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Rahat Fateh Ali Khan Bollywoodized his performance

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I am not a purist and there is a room for collaboration with western artists and developing fusion tones. But there is also place for simply unadulterated qawallis in the real Sufi tradition. Rahat has found another route. He Bollywoodized his performance.

I first saw Rahat, when he was a young slim man -- sitting in one corner of the stage in New York City's Town Hall, his young voice a great counterpoint to Nusrat Fateh Ali Khan's deep sonorous voice.
I saw him perform several times through the mid-1990s, always a very important member of Nusrat's group. He used to call himself Rahat Ali Khan. He added the second name Fateh after the Nusrat passed away in 1997. 

Rahat then took over the legacy of Nusrat. In the later-1990s, he gave a solo performance in New York City's intimate Joe's Pub, hoping to bring in Nusrat's eclectic mix of audience of all colours and the western celebrities who attended his performance.  

Even at that point, it was evident that he lacked the gravitas and huge talent of Nusrat. Rahat was never destined to become great like Nusrat. His fan base never went beyond South Asians in the subcontinent and in the Diaspora.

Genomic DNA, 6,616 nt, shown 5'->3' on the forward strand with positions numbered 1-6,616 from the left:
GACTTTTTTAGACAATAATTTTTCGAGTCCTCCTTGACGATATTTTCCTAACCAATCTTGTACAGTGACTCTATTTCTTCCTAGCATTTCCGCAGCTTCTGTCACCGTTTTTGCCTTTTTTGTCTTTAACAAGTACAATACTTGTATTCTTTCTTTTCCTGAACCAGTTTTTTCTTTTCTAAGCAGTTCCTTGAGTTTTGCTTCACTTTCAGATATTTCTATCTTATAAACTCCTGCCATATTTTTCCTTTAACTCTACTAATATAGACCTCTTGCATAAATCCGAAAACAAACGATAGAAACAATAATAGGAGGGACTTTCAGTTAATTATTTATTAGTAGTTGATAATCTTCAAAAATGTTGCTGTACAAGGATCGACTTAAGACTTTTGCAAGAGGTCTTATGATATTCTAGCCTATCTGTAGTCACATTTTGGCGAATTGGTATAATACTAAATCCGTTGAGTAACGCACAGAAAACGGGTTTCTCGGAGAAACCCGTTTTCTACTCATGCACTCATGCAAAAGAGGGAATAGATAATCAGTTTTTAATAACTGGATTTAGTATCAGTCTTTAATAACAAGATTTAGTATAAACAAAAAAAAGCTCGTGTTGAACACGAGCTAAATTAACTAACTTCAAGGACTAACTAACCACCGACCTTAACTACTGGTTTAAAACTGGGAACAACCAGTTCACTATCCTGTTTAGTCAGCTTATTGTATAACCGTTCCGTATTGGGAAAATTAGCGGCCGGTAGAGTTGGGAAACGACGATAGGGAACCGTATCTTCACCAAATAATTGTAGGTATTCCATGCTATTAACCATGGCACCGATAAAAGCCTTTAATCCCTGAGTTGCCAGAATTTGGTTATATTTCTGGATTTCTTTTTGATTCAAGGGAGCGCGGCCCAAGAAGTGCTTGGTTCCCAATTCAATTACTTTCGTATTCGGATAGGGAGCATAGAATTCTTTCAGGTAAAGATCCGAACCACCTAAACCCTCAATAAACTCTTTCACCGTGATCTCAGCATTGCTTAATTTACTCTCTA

Image: Salim Merchant at the concert

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Under the watchful eyes of big name Bollywood composers, Rahat Fateh Ali Khan does well

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His Bollywood career, launched 10 years ago, has gotten him a lot of fame in India, and respect in Pakistan. He is by far the most successful Pakistani artist working in the Bollywood film industry.

Rahat has done well for himself, financially and in terms of popularity. The two emcees reminded us a few times that this was his 60th live performance in the year, where he travelled to major cities around the world with large South Asian Diaspora. 

But his success, all the Hindi film songs he sings, has come with a price. Under the watchful eyes of big name Bollywood composers, he does really well. But left on his own, his performances are not strong.

He did sing some Bollywood songs like O Re Piya and Teri Meri Prem Kahani. In a touching moment, he asked his young son to join him on the stage to accompany in singing the Dabangg song, Tere Mast Mast Do Nain.

Some people in the audience -- made up of a substantial number of Pakistanis -- seemed to enjoy the show, and did not appear to have issues with how Rahat had reduced each qawalli to a mere pop song, losing all depth, devotional energy and entertainment value.  They started dancing and clapping the moment he mentioned Allah Ho.

But I kept thinking about a time when the qawalli tradition, as practiced by Nusrat Fateh Ali Khan, was considered high art, representative of the best of Pakistani and South Asian culture.

On Saturday, I witnessed a real low in South Asian culture.

Image: The audience